Ethoheptazine
Clinical data
Trade namesEquagesic
Other namesZactane
Routes of
administration
Oral
ATC code
  • none
Legal status
Legal status
Identifiers
  • Ethyl 1-methyl-4-phenylazepane-4-carboxylate
CAS Number
PubChem CID
DrugBank
ChemSpider
UNII
ChEMBL
CompTox Dashboard (EPA)
ECHA InfoCard100.000.917 Edit this at Wikidata
Chemical and physical data
FormulaC16H23NO2
Molar mass261.365 g·mol−1
3D model (JSmol)
  • O=C(OCC)C2(c1ccccc1)CCN(C)CCC2
  • InChI=1S/C16H23NO2/c1-3-19-15(18)16(14-8-5-4-6-9-14)10-7-12-17(2)13-11-16/h4-6,8-9H,3,7,10-13H2,1-2H3 checkY
  • Key:WGJHHMKQBWSQIY-UHFFFAOYSA-N checkY
 ☒NcheckY (what is this?)  (verify)

Ethoheptazine[1] (trade name Zactane) is an opioid analgesic from the phenazepane family. It was invented in the 1950s[2] and is a ring expanded analogue of pethidine.[3]

Ethoheptazine produces similar effects to other opioids, including analgesia, sedation, dizziness and nausea.[4] It was sold by itself as Zactane, and is still available as a combination product with acetylsalicylic acid and meprobamate as Equagesic, which is used for the treatment of conditions where both pain and anxiety are present.[5] It was also investigated for use as an antitussive.[6]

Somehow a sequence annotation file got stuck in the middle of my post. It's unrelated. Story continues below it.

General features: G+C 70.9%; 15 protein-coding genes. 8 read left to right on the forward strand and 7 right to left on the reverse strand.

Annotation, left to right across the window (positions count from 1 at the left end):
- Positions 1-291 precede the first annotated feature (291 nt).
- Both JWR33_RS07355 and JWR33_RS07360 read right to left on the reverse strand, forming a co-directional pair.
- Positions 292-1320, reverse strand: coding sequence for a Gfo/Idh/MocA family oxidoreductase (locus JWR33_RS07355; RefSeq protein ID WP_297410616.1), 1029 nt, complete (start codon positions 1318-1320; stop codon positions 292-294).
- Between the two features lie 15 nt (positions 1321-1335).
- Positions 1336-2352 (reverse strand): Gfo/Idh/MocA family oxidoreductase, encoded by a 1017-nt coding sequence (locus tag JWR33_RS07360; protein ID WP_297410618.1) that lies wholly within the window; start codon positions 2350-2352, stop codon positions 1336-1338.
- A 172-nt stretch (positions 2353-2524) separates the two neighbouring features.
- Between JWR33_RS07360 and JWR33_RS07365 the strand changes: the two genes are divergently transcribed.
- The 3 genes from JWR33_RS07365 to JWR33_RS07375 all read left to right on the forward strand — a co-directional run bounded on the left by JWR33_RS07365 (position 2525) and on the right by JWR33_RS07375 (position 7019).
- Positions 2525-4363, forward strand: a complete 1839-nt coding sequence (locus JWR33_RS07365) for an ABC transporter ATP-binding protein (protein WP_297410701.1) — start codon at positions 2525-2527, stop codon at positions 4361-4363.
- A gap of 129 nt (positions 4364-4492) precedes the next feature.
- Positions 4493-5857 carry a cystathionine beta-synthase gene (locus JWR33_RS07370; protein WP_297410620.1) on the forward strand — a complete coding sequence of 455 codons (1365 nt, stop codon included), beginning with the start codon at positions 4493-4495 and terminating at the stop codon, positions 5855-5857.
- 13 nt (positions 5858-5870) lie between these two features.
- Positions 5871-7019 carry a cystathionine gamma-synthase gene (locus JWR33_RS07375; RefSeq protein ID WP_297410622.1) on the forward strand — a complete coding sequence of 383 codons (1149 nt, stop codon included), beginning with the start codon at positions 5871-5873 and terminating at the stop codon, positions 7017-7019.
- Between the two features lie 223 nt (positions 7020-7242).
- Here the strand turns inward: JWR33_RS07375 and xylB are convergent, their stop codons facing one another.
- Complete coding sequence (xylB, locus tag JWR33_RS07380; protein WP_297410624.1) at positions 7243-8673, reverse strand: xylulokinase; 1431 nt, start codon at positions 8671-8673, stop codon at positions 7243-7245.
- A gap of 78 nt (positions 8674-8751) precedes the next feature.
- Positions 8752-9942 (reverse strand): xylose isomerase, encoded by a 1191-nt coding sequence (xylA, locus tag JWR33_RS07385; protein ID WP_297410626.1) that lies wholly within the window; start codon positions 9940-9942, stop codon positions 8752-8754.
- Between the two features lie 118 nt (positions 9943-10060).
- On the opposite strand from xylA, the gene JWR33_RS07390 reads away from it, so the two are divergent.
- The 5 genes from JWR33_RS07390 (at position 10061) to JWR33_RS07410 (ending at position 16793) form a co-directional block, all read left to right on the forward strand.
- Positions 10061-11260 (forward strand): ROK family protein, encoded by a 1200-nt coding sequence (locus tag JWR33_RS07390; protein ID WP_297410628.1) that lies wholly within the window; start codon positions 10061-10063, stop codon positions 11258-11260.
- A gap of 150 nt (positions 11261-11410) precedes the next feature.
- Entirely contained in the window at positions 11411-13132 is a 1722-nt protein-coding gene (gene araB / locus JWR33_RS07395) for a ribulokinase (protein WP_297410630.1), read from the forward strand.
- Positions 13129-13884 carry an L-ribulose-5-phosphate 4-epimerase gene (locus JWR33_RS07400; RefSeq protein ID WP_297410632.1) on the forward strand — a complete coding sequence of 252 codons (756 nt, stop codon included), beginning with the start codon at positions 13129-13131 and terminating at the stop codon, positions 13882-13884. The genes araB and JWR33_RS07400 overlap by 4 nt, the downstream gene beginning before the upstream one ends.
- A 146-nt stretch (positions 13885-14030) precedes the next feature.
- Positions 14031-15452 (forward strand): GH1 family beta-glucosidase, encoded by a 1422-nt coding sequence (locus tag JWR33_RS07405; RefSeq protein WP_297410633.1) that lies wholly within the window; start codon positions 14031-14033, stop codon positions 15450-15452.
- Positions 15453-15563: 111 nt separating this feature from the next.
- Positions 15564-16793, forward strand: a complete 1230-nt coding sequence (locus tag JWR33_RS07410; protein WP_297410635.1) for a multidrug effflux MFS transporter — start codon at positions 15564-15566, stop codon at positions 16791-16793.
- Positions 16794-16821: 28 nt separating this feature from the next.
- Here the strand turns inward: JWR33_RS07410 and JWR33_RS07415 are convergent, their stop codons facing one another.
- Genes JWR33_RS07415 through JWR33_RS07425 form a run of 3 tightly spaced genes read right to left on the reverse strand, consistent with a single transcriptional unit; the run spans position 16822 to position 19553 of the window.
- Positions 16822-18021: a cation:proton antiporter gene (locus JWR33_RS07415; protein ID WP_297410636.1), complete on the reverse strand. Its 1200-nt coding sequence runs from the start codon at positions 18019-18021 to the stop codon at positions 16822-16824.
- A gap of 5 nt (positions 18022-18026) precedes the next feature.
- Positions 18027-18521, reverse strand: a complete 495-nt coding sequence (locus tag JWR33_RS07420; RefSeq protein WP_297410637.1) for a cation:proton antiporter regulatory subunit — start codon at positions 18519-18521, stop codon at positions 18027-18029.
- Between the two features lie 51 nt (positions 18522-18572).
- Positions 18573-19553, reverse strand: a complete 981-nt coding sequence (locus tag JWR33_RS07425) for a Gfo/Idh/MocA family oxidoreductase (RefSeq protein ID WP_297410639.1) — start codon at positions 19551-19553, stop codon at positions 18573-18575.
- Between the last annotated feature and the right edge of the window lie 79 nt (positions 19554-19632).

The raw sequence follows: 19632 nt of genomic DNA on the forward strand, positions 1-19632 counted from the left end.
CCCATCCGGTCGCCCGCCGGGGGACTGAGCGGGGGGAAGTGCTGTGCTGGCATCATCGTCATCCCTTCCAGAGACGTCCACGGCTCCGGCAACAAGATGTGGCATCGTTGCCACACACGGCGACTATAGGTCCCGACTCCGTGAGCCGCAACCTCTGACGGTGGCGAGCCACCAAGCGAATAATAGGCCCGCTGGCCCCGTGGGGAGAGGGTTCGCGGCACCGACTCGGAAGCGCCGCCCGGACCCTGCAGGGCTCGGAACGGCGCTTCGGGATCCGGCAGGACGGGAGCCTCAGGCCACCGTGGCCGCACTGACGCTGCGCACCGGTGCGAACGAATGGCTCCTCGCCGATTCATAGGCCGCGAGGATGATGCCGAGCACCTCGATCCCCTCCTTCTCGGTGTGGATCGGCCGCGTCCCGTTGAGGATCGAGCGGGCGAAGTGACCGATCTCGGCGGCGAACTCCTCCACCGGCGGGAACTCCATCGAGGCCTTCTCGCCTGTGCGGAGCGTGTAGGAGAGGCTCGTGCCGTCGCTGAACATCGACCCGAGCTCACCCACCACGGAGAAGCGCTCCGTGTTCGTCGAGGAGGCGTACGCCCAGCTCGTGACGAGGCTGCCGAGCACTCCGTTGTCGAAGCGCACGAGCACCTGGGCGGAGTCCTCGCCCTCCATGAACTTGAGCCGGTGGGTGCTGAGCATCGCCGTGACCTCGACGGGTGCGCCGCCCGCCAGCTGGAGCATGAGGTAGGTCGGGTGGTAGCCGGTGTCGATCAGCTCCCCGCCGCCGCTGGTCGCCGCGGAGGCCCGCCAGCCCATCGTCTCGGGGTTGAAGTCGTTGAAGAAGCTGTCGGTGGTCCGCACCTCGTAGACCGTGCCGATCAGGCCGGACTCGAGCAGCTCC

It is no longer prescribed, as it is no longer FDA approved, and not available for United States' Pharmacy Processing. Revocation of FDA Approved Medications Status stems from a combination of efficacy vs. toxicity, and the more-varied and historically safer Benzodiazepines Class. Only reversal of the FDA's decision, allows removing the drug from the CSD. Ethoheptazine is not listed as a controlled substance under the Controlled Substances Act, 1970 in the United States.[7] The controlled status (Schedule IV) of Equagesic was due to the meprobamate content.[8][7] Regulation elsewhere varies.

References

  1. ^ ES 310184, "Procedure for the preparation of a new derivative of pirazolidine-hexametilenimina with therapeutic properties." 
  2. ^ Batterman RC, Golbey M, Grossman AJ, Leifer P (October 1957). "Analgesic effectiveness of orally administered ethoheptazine in man". The American Journal of the Medical Sciences. 234 (4): 413–9. doi:10.1097/00000441-195710000-00004. PMID 13469802. S2CID 32299049.
  3. ^ Diamond J, Bruce WF, Tyson FT (January 1964). "Synthesis and Properties of the Analgesic DL-α-1,3-dimethyl-4-phenyl-4-propionoxyazacycloheptane (Proheptazine)". Journal of Medicinal Chemistry. 7: 57–60. doi:10.1021/jm00331a013. PMID 14186026.
  4. ^ Cinelli P, Zucchini M (March 1962). "[Current pharmaco-therapeutic possiblities in the treatment of pain. Experiments with ethoeptazine]". Minerva Medica (in Italian). 53: 637–42. PMID 13879557.
  5. ^ Scheiner JJ, Richards DJ (September 1974). "Treatment of musculoskeletal pain and associated anxiety with an ethoheptazine-aspirin-meprobamate combination (equagesic): a controlled study". Current Therapeutic Research, Clinical and Experimental. 16 (9): 928–36. PMID 4214668.
  6. ^ Overton DA, Batta SK (November 1979). "Investigation of narcotics and antitussives using drug discrimination techniques". The Journal of Pharmacology and Experimental Therapeutics. 211 (2): 401–8. PMID 41087.
  7. ^ a b "Conversion Factors for Controlled Substances". Diversion Control Division. Drug Enforcement Agency, U.S. Department of Justice.
  8. ^ PDR 1978, pp 1618